Doris Lessing: The Golden Notebook
This is one of the great English novels and essential reading for anyone vaguely interested in the novel. It is so complex that Lessing herself complained that people did not understand it. Of course, the response to that is that it works on many levels and different readers see different things in it. Is it a feminist novel? A socialist novel? A psychological drama? A battle-of-the-sexes novel? A novel about racism? Of course, it is all of these and much more and, like all great novels, the whole is far greater than the sum of the parts and, indeed, is probably far more than the author realised or intended.
The novel consists of a story, Free Women, and excerpts from a series of coloured notebooks kept by Anna Wulf, a novelist who is struggling with writer’s block and who has had a series of failed relationships. Her notebooks are divided by subject. The black notebook is about her novel-writing – she has written a novel called Frontiers of War, an interracial love story set in Africa – and is about her current writer’s block. The red notebook is, of course, about her political activities. She joined the Communist Party but left because she was disillusioned. However, she remains deeply troubled about what is happening in the world, in particular the threat of atomic war. The yellow notebook is her own recounting of tales based on her own life. Finally, the blue notebook tries to be a diary. Of course, these don’t always work, particularly as we learn from them and the Free Women story that she is heading for a breakdown, which leads her to pour everything into a single notebook, the golden notebook.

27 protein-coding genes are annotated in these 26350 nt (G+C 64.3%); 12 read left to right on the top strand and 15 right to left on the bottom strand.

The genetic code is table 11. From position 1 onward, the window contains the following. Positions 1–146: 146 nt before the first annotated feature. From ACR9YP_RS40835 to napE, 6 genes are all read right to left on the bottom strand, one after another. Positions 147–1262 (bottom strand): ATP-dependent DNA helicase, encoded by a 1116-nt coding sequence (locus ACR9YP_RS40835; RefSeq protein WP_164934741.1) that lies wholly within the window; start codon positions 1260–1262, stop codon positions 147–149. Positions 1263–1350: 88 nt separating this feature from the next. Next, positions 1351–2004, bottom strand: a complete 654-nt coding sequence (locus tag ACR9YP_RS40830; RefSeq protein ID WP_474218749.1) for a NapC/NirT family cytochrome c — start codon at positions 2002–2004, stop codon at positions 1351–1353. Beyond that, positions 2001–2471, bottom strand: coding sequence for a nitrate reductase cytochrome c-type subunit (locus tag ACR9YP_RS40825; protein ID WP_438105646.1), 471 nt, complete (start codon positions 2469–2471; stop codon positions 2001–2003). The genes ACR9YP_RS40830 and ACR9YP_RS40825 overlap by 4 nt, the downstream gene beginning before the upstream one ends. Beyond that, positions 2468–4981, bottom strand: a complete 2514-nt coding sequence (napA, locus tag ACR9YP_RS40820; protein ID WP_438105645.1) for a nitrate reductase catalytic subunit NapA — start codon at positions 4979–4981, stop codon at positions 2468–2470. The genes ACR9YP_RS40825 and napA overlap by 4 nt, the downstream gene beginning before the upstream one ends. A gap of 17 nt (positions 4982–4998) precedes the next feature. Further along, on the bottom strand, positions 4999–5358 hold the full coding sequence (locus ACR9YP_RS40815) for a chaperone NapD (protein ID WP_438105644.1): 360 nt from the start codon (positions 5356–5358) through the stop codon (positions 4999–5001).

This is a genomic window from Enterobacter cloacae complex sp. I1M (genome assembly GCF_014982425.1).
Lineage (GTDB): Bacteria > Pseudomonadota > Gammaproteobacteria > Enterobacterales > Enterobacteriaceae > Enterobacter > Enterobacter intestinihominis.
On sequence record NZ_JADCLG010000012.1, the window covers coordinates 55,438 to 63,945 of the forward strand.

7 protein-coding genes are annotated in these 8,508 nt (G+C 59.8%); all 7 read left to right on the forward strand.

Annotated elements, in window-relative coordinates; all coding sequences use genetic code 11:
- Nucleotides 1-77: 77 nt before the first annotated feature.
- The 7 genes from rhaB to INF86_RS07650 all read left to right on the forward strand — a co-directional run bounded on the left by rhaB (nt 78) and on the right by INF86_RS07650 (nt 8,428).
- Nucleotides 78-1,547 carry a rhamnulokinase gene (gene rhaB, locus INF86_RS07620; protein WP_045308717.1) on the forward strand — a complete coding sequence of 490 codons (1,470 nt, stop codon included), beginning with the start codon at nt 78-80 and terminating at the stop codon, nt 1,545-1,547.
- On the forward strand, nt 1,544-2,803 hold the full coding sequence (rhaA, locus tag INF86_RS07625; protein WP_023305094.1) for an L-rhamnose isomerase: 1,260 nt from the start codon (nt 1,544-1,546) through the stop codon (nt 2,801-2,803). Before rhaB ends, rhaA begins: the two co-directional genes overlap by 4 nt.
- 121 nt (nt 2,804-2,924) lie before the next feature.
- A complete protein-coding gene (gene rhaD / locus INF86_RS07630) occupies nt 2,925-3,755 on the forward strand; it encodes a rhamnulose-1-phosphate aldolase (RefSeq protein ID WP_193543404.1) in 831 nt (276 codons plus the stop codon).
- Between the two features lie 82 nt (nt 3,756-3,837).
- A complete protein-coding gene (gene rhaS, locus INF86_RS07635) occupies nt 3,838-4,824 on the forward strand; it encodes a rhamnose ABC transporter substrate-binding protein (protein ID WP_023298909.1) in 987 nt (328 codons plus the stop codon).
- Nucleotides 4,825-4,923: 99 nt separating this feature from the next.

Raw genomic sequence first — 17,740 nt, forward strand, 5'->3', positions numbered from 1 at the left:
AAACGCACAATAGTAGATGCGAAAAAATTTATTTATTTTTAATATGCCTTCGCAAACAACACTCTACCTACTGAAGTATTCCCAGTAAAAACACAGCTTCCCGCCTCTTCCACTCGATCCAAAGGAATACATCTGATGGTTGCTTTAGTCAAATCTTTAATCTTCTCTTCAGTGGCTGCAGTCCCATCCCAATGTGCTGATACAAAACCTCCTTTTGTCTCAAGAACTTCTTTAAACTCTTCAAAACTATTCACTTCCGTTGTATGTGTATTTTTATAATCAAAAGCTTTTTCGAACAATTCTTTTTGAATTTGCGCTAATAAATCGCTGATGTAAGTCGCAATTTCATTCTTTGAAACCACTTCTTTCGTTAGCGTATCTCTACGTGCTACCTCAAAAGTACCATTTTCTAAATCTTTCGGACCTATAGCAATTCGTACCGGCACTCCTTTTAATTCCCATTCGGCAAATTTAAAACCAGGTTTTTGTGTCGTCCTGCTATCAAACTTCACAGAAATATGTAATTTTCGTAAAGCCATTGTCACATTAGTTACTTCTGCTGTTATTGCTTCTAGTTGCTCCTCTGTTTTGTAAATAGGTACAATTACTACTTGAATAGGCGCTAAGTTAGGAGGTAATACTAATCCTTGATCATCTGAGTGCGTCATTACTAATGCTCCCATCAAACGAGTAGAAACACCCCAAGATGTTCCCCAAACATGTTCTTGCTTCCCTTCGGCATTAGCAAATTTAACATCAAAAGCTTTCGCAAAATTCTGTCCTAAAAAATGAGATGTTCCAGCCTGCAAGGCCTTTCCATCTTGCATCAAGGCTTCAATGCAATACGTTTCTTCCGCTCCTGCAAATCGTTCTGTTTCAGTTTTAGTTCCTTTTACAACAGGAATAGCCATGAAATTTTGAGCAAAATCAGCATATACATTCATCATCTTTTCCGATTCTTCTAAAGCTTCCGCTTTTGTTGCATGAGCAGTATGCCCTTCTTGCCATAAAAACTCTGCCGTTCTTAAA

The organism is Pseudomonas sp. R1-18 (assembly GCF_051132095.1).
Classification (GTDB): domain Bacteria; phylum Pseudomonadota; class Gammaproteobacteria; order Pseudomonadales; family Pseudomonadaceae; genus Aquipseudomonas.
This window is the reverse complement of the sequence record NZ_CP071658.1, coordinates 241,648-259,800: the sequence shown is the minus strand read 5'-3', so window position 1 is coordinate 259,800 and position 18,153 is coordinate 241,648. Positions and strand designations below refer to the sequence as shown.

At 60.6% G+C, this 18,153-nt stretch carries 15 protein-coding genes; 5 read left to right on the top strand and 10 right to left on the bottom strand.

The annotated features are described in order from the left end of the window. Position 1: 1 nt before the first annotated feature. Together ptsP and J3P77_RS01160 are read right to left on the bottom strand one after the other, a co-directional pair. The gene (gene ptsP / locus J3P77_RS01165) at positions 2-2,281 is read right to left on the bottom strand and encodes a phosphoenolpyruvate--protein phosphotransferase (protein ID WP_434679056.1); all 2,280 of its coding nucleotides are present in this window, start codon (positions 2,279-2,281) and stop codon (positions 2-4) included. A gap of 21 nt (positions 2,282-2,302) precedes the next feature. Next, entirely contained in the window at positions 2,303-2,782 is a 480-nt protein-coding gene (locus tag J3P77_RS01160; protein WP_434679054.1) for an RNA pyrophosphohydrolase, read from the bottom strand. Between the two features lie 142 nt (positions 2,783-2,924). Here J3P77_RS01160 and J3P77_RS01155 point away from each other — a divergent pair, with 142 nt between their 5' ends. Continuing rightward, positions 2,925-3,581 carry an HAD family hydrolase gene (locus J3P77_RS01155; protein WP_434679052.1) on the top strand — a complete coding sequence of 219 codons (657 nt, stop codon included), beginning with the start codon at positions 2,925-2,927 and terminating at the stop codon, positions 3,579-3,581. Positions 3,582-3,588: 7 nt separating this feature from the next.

Lessing was adamant that this book was not intended as a feminist tract. However, the feminist movement rightly saw it (as well as other Lessing novels) as a key text and clearly that is one of its strengths. Its political stance – about racism, McCarthyism and the Cold War – are also important. But it works best as a novel and is a great novel because of the very clever portrayal of Anna Wulf both as a complex individual, struggling with her life, her politics and her art, as well as representing the difficult role that a creative artist and, in particular, a female creative artist has to face in the world. An essential work.
First published 1962 by Michael Joseph